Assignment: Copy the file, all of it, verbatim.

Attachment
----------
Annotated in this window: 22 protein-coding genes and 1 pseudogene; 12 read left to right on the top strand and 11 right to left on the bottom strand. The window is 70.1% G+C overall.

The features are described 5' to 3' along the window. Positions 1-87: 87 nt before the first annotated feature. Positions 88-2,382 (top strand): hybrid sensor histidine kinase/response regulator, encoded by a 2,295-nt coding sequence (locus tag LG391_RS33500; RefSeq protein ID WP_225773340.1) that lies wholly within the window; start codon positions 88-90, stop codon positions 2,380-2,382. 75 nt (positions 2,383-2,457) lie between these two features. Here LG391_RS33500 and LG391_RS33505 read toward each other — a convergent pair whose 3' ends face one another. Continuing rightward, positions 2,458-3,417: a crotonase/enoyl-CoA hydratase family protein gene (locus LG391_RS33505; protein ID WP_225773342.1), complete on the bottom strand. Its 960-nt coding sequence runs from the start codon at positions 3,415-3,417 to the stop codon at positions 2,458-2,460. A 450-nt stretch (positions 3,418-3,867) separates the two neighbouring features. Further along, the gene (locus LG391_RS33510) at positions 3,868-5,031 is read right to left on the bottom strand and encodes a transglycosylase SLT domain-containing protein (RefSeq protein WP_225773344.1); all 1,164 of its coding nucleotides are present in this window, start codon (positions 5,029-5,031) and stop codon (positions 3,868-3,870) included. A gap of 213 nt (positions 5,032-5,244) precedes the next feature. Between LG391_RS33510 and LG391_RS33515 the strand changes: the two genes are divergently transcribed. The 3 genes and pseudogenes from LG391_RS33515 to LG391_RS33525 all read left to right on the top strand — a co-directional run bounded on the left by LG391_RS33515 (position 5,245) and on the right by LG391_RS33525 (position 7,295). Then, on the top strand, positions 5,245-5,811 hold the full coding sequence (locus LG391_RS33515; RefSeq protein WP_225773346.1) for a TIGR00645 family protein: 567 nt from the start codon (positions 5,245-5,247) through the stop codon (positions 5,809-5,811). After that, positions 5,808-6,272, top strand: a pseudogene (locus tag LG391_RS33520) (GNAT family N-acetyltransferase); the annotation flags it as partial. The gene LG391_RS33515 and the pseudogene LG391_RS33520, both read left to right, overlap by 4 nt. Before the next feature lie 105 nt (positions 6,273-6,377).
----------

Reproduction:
Annotated in this window: 22 protein-coding genes and 1 pseudogene; 12 read left to right on the top strand and 11 right to left on the bottom strand. The window is 70.1% G+C overall.

The features are described 5' to 3' along the window. Positions 1-87: 87 nt before the first annotated feature. Positions 88-2,382 (top strand): hybrid sensor histidine kinase/response regulator, encoded by a 2,295-nt coding sequence (locus tag LG391_RS33500; RefSeq protein ID WP_225773340.1) that lies wholly within the window; start codon positions 88-90, stop codon positions 2,380-2,382. 75 nt (positions 2,383-2,457) lie between these two features. Here LG391_RS33500 and LG391_RS33505 read toward each other — a convergent pair whose 3' ends face one another. Continuing rightward, positions 2,458-3,417: a crotonase/enoyl-CoA hydratase family protein gene (locus LG391_RS33505; protein ID WP_225773342.1), complete on the bottom strand. Its 960-nt coding sequence runs from the start codon at positions 3,415-3,417 to the stop codon at positions 2,458-2,460. A 450-nt stretch (positions 3,418-3,867) separates the two neighbouring features. Further along, the gene (locus LG391_RS33510) at positions 3,868-5,031 is read right to left on the bottom strand and encodes a transglycosylase SLT domain-containing protein (RefSeq protein WP_225773344.1); all 1,164 of its coding nucleotides are present in this window, start codon (positions 5,029-5,031) and stop codon (positions 3,868-3,870) included. A gap of 213 nt (positions 5,032-5,244) precedes the next feature. Between LG391_RS33510 and LG391_RS33515 the strand changes: the two genes are divergently transcribed. The 3 genes and pseudogenes from LG391_RS33515 to LG391_RS33525 all read left to right on the top strand — a co-directional run bounded on the left by LG391_RS33515 (position 5,245) and on the right by LG391_RS33525 (position 7,295). Then, on the top strand, positions 5,245-5,811 hold the full coding sequence (locus LG391_RS33515; RefSeq protein WP_225773346.1) for a TIGR00645 family protein: 567 nt from the start codon (positions 5,245-5,247) through the stop codon (positions 5,809-5,811). After that, positions 5,808-6,272, top strand: a pseudogene (locus tag LG391_RS33520) (GNAT family N-acetyltransferase); the annotation flags it as partial. The gene LG391_RS33515 and the pseudogene LG391_RS33520, both read left to right, overlap by 4 nt. Before the next feature lie 105 nt (positions 6,273-6,377).